Prince Alfred Park Pool, Surry Hills.
I’m not sure if I’ve been living under a very large beach towel but the opening of Sydney’s latest inner city outdoor pool completely passed me by. This week my accreditation as a self-proclaimed ‘swimming pool guru’ has been called into question for not yet visiting the newly opened Prince Alfred Park Pool.
So on a surreal Saturday afternoon where the Sydney skyline bared more resemblance to Manila thanks to heavy smoke haze, I turned left at Central station and explored a new sort of swim experience I thought did not exist in this city.
Leichardt Nonnas, Bondi beards, Darlinghurst gays, Camperdown students. Like some sort of social experiment every stereotype was today on display, lounging, sunning, splashing, frolicking and just generally loving this beautiful new space.
Think 1950s Los Angeles this 50 metre heated pool is all palm trees, pale blues and veuve clicquot yellows. My biggest gripe with retro 50s is it’s traditionally all hard surfaces and sharp corners. This place is all modern comfort and curves, but keeps the vibe of nostalgia. A wood-panelled grandstand and grassy knoll provides both sun and shade for the crowds. White sunloungers are strategically placed under trees, rectangular yellow umbrellas helps the sun smart and a fabulous café seems to be doing a roaring trade on fish burgers, bircher muesli and mango frappes.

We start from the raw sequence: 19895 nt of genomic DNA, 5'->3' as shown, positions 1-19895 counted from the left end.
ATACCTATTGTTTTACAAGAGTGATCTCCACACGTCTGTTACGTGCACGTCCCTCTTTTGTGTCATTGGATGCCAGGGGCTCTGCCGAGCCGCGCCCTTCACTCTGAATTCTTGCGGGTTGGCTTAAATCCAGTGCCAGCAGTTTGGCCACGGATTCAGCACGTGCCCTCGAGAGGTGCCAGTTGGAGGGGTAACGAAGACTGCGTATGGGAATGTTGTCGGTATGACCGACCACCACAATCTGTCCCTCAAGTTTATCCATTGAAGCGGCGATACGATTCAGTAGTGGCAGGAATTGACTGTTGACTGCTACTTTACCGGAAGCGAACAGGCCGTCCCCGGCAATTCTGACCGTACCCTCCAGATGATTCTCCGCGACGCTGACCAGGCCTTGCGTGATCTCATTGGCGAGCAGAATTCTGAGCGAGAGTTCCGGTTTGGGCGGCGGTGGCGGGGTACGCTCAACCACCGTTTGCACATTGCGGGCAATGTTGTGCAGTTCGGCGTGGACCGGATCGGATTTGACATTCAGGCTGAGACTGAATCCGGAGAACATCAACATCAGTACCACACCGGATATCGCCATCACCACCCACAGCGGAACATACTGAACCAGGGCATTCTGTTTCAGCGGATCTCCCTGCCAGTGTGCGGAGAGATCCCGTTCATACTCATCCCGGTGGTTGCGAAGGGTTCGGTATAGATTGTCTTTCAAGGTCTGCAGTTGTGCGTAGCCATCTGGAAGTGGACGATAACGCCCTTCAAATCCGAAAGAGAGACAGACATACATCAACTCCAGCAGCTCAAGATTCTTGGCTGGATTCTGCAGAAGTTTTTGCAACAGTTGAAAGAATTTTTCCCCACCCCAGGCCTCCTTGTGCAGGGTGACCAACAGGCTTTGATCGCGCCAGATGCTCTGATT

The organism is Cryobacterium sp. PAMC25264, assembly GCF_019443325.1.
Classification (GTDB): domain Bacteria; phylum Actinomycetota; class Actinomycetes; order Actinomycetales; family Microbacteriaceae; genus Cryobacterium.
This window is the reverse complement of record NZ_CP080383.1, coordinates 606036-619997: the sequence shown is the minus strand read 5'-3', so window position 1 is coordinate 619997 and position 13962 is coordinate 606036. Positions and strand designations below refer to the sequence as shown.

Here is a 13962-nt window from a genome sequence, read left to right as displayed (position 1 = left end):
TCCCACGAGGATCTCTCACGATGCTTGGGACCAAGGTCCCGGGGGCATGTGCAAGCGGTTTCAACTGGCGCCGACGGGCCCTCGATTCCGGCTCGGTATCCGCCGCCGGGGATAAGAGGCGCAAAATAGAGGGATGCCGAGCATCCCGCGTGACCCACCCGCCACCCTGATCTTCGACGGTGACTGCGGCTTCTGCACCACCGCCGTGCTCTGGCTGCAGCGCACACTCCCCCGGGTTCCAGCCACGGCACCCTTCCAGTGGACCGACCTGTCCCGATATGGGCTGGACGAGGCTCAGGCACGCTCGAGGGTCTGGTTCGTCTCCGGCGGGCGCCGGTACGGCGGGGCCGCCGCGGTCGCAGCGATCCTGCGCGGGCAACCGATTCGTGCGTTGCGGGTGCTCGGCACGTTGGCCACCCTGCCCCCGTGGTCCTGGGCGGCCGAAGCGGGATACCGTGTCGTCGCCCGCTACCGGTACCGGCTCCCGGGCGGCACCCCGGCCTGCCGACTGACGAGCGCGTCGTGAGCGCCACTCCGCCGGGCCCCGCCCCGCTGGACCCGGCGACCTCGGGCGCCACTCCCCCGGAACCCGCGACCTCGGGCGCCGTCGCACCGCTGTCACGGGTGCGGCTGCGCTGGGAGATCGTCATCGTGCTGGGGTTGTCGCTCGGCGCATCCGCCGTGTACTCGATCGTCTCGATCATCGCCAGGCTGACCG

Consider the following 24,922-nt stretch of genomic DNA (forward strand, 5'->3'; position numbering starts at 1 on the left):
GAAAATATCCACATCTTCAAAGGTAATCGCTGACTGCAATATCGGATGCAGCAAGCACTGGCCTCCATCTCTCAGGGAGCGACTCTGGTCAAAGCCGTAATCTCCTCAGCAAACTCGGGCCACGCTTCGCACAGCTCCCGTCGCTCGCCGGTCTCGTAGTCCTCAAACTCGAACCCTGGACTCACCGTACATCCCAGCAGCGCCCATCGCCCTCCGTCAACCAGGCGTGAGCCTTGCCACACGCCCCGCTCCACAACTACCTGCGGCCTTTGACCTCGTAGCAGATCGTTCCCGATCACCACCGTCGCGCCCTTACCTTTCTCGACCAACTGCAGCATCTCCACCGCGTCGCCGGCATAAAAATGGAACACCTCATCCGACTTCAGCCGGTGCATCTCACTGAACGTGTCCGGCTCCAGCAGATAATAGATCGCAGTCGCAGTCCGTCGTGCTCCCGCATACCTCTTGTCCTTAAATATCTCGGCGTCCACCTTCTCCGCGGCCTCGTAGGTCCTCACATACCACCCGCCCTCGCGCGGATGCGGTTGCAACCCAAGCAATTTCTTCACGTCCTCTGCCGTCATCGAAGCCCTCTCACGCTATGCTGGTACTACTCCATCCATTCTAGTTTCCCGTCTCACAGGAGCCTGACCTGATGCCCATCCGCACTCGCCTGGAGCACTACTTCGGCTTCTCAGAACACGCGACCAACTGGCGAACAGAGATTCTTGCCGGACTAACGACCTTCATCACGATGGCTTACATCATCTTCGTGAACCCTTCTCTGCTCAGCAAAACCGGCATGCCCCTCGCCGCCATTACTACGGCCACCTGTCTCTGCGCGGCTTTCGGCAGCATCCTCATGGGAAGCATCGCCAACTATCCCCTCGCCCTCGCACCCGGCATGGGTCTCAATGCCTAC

Designed by Sydney architect Rachel Neeson who has just been commissioned to complete the new visitor centre at the Sydney Opera House, I can’t wait to see what she does to Australia’s most beloved piece of architecture. City of Sydney you have done yourself proud.
High points: It offers such a new vibe to the inner city, who knew you could swim just five minutes from Central Station. Fountain play area for kids, large clean change facilities, decent café menu. In every way refreshing.
Low points: It was pretty busy, mostly based on the hot weather and free entry fee so there was a fair bit of traffic in the slow and medium lanes. My efforts to swim 30 laps never got beyond 10.
Attire: Purple hair, paperbacks, bike helmets and beach bags
Entry fee: free until November 12 then it will cost $5.70 for adults.
Best for: Almost anyone – inner city office workers, mums, Surry Hills natives, homeless
Overall rating: 8.8